U.S. Pat. No. 3,835,033 discloses another type of implant which is designed to be inserted within the socket or alveolar cavity of a recently extracted tooth. More particularly, this type of implant comprises two posts which are inserted into the socket. A plurality of fins and spacers are alternatively slipped onto the posts extending from the socket, with the length of the spacers determining the distance between adjacent fins. The total number of fins and spacers are selected to achieve the desired height of the implant and correspondingly, the amount by which the implant extends from the socket. The implant is left within the socket for a period of time sufficient to enable the bone structure to grow between the adjacent fins. The prosthesis is then connected to the exposed end of the post. A primary disadvantage to this particular implant is the requirement that the implant be assembled piece by piece into the socket of the extracted tooth. This not only increases the difficulty of installing the implant but also increases the likelihood that one of the component pieces will be aspirated by the patient. Moreover, the numerous separate pieces, each of which must be machined to extreme tolerances, increases the overall cost of manufacture of these dental implants. For these reasons, although this type of implant overcomes many of the disadvantages of a screw-type dental implant, it has not been widely accepted in the trade due to its complexity.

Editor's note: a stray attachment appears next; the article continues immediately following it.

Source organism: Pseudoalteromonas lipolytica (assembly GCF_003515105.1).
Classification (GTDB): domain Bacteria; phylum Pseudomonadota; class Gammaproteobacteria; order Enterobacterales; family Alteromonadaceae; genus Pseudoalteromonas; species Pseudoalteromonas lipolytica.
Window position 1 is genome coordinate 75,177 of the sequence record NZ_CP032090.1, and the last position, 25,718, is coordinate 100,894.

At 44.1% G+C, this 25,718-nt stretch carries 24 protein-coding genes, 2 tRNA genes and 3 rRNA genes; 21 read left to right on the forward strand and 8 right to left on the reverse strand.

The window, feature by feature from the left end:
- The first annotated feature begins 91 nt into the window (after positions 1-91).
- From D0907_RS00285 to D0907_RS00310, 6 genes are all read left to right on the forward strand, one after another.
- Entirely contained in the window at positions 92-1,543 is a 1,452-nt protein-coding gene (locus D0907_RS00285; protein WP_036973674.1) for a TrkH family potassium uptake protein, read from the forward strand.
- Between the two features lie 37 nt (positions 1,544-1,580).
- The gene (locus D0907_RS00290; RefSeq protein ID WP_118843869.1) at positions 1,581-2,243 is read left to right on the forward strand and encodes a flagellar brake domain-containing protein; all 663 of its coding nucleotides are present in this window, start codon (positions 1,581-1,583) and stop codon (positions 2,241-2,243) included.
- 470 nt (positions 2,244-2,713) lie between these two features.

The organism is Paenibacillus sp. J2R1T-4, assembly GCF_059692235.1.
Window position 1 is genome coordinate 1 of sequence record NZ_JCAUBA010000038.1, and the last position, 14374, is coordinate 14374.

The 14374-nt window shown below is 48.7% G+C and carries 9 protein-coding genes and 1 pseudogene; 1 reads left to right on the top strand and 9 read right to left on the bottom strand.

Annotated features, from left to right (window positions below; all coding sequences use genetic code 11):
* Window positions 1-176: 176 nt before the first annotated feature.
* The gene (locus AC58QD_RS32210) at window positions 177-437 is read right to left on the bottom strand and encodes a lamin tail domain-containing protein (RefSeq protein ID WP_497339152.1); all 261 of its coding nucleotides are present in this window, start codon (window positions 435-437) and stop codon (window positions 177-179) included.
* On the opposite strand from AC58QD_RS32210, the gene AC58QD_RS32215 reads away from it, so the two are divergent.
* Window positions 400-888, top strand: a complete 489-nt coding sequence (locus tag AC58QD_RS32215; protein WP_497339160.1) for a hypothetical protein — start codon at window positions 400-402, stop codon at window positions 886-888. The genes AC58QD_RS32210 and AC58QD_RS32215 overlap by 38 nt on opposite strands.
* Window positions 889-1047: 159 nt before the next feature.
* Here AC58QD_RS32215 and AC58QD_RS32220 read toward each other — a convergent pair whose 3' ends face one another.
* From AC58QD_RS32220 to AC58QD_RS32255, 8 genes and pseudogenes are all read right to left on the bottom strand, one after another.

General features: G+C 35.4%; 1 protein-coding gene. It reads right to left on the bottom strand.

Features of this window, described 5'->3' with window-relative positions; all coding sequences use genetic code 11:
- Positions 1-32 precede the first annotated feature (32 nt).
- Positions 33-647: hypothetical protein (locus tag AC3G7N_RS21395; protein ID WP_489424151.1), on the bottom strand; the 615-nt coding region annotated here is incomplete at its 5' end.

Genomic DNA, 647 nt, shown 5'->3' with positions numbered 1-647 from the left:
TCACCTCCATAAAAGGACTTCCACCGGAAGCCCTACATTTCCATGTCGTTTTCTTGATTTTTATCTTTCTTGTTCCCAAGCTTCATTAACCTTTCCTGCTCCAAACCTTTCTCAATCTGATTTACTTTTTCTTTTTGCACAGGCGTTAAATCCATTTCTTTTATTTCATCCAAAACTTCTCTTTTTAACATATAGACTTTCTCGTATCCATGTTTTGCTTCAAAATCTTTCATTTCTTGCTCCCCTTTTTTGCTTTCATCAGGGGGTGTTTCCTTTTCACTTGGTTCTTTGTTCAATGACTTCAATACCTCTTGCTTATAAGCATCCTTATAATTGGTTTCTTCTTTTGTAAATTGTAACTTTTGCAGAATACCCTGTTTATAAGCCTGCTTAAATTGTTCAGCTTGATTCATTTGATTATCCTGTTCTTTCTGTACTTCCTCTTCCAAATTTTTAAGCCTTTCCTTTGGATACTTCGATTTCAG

U.S. Pat. No. 4,060,896 discloses a threaded-type dental implant wherein a hardenable material is disposed in the jawbone socket prior to the implant being threaded therein. The purpose of the filler material is to assure that the implant will not loosen within the socket of the extracted tooth. It is anticipated that the material will be compressed into the immediately adjacent area of the jawbone as the implant is threaded into the socket. When the material hardens, the implant will be bonded to the bone structure of the jawbone. It should be noted that the filler material must be composed of a hardenable material which will not be rejected by the body.